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Does your state tax social security benefits? https://montgomeryhomestead.com/does-your-state-tax-social-security-benefits/ Sun, 10 Oct 2021 11:27:09 +0000 https://montgomeryhomestead.com/does-your-state-tax-social-security-benefits/ October 10, 2021 6:00 a.m. newsfeedback@fool.com (Kailey Hagen) Posted: October 10, 2021 6:00 a.m. Update: October 10, 2021 6:35 AM We give the government a large part of our income during our working life, part of which comes back to us later in the form of social security benefits. But even that might not be […]]]>

We give the government a large part of our income during our working life, part of which comes back to us later in the form of social security benefits. But even that might not be entirely ours. The governments of 13 states impose certain social security benefits on the elderly, forcing them to rely more on their personal savings to cover their expenses.

Knowing which states they are and how they calculate Social Security benefit taxes can help you make informed decisions about where you want to live in retirement and how much you need to save on your own.

Image source: Getty Images.

The 13 states that tax social security benefits

The following states have taxes for Social Security benefits:

  1. Colorado
  2. Connecticut
  3. Kansas
  4. Minnesota
  5. Missouri
  6. Montana
  7. Nebraska
  8. New Mexico
  9. North Dakota
  10. Rhode Island
  11. Utah
  12. Vermont
  13. West Virginia

But just because you live in one of these states doesn’t mean you will have to pay taxes on your benefits. Each state has its own formula that determines what percentage of beneficiaries’ benefits are taxable.

For example, Kansas residents only pay Social Security income taxes if their Federal Adjusted Gross Income (AGI) is greater than $ 75,000, regardless of their tax filing status. Other states have different limits for different filing statuses. The only way to know for sure if you will have to pay state taxes on your Social Security benefits is to check with your state’s Department of Revenue.

It might be possible to avoid state taxes by limiting your spending in retirement. Or if you’re not attached to where you live, you might consider moving to a state that doesn’t impose tax benefits. But even then, you may not be able to completely avoid taxes on Social Security benefits.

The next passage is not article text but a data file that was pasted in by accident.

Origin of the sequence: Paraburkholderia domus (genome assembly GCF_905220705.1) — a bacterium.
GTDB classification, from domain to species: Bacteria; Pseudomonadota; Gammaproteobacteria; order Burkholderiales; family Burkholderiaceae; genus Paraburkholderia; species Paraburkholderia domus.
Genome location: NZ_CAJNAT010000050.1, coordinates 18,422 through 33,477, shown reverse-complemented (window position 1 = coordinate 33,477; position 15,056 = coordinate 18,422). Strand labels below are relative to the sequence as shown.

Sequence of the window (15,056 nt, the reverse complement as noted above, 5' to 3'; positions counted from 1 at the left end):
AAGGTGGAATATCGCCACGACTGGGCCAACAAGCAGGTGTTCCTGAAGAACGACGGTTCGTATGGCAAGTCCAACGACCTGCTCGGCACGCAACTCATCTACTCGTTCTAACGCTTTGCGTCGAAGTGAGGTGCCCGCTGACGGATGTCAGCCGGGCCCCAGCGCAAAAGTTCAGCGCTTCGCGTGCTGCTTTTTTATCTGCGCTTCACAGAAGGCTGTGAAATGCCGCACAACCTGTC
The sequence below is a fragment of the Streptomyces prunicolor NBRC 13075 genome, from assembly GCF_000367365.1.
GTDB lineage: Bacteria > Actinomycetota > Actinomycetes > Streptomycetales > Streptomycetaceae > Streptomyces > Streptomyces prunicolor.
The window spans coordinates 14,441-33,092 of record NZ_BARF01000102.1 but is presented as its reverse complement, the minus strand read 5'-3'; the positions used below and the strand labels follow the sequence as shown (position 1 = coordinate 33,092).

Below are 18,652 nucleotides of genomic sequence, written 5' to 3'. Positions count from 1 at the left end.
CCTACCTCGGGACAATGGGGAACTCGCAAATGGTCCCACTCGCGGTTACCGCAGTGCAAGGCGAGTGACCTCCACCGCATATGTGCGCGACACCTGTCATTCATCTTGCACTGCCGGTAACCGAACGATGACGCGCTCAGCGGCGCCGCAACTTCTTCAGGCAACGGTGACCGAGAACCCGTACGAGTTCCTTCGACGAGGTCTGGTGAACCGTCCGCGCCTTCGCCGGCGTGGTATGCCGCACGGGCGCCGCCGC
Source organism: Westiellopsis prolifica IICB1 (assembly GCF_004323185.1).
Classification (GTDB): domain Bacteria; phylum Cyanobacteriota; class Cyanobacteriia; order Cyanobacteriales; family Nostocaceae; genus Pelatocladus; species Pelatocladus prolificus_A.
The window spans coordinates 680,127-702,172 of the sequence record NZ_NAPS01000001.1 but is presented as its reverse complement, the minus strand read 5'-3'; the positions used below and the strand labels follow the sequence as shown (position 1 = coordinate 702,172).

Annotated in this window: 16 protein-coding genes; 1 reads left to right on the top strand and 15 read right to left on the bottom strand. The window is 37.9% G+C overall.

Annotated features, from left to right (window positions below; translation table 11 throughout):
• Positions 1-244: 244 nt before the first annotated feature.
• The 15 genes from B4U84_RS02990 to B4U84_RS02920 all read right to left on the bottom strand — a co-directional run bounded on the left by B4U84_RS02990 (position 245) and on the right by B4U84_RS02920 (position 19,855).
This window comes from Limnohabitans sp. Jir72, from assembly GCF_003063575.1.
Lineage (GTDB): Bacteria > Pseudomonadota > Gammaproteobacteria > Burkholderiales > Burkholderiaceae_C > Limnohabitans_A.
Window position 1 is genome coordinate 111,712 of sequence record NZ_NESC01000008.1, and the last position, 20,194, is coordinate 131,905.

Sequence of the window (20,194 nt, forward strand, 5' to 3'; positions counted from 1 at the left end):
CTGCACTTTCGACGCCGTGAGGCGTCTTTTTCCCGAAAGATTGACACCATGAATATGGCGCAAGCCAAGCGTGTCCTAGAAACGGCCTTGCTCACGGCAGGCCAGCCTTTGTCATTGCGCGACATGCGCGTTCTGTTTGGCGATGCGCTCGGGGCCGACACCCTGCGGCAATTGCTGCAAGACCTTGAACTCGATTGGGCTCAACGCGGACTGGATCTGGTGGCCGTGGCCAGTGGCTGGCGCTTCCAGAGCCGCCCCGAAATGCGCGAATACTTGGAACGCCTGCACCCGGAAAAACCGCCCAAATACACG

The federal government also taxes benefits

The federal government also taxes social security benefits for some seniors based on their interim income. This is your AGI, plus tax-free interest and half of your annual Social Security benefits.

If the interim income exceeds $ 25,000 for an individual or $ 32,000 for a married couple, the government can tax up to 50% of Social Security benefits. If the provisional income exceeds $ 34,000 for an individual or $ 44,000 for a married couple, the government can tax up to 85% of the benefits.

But just because you might owe tax on that amount doesn’t mean you actually will. The formula that determines how much of your Social Security benefits are actually taxable is beyond the scope of this article, but here’s a guide to federal taxes on Social Security benefits if you want to learn more.

How to keep more of your benefits

Keeping track of your spending in retirement is essential to maintaining as much of your Social Security benefits as possible. The money you withdraw from Roth accounts will not count against you, as these withdrawals are generally tax free. But the money taken from tax-deferred retirement accounts will increase your AGI.

It may be possible to keep your interim income low enough to avoid benefit taxes, but it is not possible in all situations. If that doesn’t work for you, the best thing to do is estimate how much you might owe and make sure you’re saving enough money on your own to cover those taxes.

The rules regarding the taxation of Social Security benefits could change by the time you register, so it is important to stay abreast of any new laws at the state or federal level that could affect the amount you owe. . Readjust your retirement plan whenever something changes so you don’t have any surprises when you start claiming benefits.

The $ 16,728 Social Security bonus that most retirees completely ignore

If you’re like most Americans, you’re a few years (or more) behind on your retirement savings. But a handful of little-known “social security secrets” could help boost your retirement income. For example: a simple tip could net you up to $ 16,728 more… each year! Once you’ve learned how to maximize your Social Security benefits, we believe you can retire with confidence with the peace of mind we all seek. Just click here to find out how to learn more about these strategies.